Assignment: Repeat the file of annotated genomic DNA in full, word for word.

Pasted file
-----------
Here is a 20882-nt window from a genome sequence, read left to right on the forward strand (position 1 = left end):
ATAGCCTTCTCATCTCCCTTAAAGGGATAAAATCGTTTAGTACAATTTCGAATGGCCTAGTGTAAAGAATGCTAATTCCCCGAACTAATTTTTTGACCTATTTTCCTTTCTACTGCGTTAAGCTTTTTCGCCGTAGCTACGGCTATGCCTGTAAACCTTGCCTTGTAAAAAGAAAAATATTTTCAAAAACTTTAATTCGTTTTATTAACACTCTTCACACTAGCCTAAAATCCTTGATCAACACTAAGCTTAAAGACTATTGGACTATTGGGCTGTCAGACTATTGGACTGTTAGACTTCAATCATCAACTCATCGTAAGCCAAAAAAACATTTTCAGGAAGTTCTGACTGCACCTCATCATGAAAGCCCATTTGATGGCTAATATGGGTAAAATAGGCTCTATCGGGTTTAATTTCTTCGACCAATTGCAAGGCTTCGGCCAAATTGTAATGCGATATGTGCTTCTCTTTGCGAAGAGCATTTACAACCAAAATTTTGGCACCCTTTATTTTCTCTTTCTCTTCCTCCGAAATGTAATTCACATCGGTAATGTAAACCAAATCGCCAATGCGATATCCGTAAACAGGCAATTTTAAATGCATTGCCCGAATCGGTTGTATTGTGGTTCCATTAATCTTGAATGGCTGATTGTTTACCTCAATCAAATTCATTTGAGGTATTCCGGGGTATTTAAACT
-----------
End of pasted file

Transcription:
Here is a 20882-nt window from a genome sequence, read left to right on the forward strand (position 1 = left end):
ATAGCCTTCTCATCTCCCTTAAAGGGATAAAATCGTTTAGTACAATTTCGAATGGCCTAGTGTAAAGAATGCTAATTCCCCGAACTAATTTTTTGACCTATTTTCCTTTCTACTGCGTTAAGCTTTTTCGCCGTAGCTACGGCTATGCCTGTAAACCTTGCCTTGTAAAAAGAAAAATATTTTCAAAAACTTTAATTCGTTTTATTAACACTCTTCACACTAGCCTAAAATCCTTGATCAACACTAAGCTTAAAGACTATTGGACTATTGGGCTGTCAGACTATTGGACTGTTAGACTTCAATCATCAACTCATCGTAAGCCAAAAAAACATTTTCAGGAAGTTCTGACTGCACCTCATCATGAAAGCCCATTTGATGGCTAATATGGGTAAAATAGGCTCTATCGGGTTTAATTTCTTCGACCAATTGCAAGGCTTCGGCCAAATTGTAATGCGATATGTGCTTCTCTTTGCGAAGAGCATTTACAACCAAAATTTTGGCACCCTTTATTTTCTCTTTCTCTTCCTCCGAAATGTAATTCACATCGGTAATGTAAACCAAATCGCCAATGCGATATCCGTAAACAGGCAATTTTAAATGCATTGCCCGAATCGGTTGTATTGTGGTTCCATTAATCTTGAATGGCTGATTGTTTACCTCAATCAAATTCATTTGAGGTATTCCGGGGTATTTAAACT